Posted on June 5, 2019
General Sir Mark Carleton-Smith made the comments in front of personnel and dignitaries at the annual Royal United Services Institute (RUSI) Land Warfare Conference in Central London.
He said the army should probably focus more on how it fights rather than what it fights with. “What we need now is an urgent reappraisal of how, with what and by whom war is waged in the future. And how our capabilities are going to be arranged in a contemporary deterrent and containment framework. Rules of warfare are changing and need updating and which without correction, potentially leaves us close to a position of dominant irrelevance. And it might not be too far into the future before armies are no longer distinguished by the volume of their hardware – the number of tanks, infantry fighting vehicles and the like – but actually, and much more accurately, the sophistication and integration of their software and the associated artificial intelligence.”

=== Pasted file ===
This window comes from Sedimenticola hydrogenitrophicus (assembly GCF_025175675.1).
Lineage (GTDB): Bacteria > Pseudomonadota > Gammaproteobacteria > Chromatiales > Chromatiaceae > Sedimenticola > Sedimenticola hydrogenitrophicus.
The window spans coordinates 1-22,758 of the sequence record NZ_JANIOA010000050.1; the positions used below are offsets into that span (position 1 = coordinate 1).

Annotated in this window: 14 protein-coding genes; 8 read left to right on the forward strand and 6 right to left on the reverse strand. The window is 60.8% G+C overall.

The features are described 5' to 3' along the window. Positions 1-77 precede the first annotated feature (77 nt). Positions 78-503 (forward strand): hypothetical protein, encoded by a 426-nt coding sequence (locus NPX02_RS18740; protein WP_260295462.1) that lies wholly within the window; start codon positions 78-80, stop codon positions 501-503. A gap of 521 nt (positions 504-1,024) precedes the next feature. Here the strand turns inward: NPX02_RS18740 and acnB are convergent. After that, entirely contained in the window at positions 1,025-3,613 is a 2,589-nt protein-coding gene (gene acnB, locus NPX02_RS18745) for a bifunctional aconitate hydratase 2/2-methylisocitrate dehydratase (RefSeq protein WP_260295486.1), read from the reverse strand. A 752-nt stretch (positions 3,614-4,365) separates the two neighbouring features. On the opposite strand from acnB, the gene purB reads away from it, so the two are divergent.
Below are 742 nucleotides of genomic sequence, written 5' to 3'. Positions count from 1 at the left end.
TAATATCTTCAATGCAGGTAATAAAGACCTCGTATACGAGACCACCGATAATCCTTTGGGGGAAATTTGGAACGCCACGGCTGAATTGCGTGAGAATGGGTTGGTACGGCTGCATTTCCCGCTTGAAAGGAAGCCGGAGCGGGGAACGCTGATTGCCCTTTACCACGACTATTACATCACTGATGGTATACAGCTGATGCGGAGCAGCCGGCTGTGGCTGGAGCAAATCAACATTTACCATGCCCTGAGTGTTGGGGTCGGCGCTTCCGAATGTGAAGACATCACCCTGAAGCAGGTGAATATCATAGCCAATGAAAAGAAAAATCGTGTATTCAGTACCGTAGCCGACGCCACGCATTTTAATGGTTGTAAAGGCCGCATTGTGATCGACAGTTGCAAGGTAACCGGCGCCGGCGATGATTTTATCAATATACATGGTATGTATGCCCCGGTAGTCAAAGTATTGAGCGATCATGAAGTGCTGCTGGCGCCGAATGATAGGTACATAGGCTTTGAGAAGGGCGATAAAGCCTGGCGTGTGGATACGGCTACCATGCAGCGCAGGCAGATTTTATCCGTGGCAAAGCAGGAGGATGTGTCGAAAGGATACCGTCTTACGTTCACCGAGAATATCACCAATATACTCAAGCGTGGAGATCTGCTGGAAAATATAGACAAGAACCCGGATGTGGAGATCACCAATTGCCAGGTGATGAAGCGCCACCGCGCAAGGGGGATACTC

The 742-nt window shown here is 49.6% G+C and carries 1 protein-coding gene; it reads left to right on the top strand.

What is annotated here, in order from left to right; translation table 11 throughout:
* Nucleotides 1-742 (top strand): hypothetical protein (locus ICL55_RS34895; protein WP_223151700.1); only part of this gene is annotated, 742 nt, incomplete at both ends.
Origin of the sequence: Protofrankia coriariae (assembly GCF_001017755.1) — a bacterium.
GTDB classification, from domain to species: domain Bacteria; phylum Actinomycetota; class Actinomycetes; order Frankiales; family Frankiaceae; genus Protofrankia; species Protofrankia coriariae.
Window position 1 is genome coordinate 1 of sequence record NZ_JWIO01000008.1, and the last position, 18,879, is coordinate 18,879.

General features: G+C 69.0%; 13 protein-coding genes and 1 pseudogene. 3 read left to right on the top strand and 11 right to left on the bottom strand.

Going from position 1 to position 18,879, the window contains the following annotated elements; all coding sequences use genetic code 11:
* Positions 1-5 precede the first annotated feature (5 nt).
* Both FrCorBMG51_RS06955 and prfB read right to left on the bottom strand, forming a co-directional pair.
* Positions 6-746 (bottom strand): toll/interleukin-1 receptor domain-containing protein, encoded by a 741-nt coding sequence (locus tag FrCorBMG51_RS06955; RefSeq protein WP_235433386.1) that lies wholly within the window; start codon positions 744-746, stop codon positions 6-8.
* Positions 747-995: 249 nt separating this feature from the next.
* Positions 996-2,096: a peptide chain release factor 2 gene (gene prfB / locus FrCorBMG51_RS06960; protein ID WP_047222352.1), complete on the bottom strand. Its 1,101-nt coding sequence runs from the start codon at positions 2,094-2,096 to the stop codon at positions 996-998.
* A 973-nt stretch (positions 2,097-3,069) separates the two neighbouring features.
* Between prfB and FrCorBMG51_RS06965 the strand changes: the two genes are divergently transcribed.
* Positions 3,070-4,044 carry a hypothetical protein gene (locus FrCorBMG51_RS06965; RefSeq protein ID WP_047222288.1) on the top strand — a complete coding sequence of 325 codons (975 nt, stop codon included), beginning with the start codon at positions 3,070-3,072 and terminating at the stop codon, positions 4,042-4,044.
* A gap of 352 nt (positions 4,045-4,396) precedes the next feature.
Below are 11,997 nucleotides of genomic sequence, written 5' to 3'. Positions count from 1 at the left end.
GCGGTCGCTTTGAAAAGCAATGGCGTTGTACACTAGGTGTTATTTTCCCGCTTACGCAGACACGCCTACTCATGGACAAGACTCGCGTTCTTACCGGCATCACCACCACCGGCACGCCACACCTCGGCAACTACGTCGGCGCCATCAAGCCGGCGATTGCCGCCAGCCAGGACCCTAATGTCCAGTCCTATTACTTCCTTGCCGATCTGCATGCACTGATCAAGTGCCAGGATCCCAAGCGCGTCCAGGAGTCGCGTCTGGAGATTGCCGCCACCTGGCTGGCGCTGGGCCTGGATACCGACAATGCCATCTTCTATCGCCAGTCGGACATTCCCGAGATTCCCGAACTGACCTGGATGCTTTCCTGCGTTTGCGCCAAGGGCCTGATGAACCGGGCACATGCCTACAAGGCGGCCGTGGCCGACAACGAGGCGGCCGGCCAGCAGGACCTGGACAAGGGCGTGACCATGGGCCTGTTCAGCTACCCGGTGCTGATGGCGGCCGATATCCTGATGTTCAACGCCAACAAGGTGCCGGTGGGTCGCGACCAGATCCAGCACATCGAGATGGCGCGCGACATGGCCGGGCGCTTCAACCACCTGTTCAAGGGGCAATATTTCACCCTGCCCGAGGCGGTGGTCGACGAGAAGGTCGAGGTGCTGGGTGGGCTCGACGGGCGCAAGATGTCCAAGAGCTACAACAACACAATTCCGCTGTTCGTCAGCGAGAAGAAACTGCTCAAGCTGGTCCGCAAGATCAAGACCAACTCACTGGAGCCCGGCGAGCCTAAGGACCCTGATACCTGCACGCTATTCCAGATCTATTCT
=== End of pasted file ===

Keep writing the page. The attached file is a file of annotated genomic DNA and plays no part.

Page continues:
From interference in elections, to using drones to carry out airstrikes, the geography and politics of conflict is rapidly changing.
While AI, cyber and hybrid warfare is essential to compete, it may not actually be all that is needed to win a war.
Defence Secretary Penny Mordaunt, also speaking at the RUSI conference, said: “The reality is, the world is changing and the threats increasing from a diverse range of sources. As earlier speakers have said, cyber attack is now the new normal. Between 2016 and 2017, NATO saw such attacks on its infrastructure increasing by 60 per cent. Whether the origin is Russia, China or North Korea…or from hacktivists, criminals or extremists…the cyber threat can bring down our national infrastructure and undermine our democracy. All the while, we’re having to deal with the hybrid dangers as nations increasingly employ proxy actors to carry out aggression and intimidation at arms-length but now below the threshold of armed combat. Whatever the correct response to these new forms of aggression, in many cases their deterrence relies on a credible threat of hard power. And the reality is wars are still won or lost on land. We need to seize and hold territory endures and yes, the future may look very different in years to come, but meantime, while armour is relevant it must be capable, and we must be competitive. We have not been.”
In Westminster – a cross-government spending review is imminent, and beyond that, the MOD could well be asked to take yet another look at its equipment. With hardware costly, and budgets tight, fighting the fight in the information pace may not just be about bringing the army into the future, but also making it more affordable.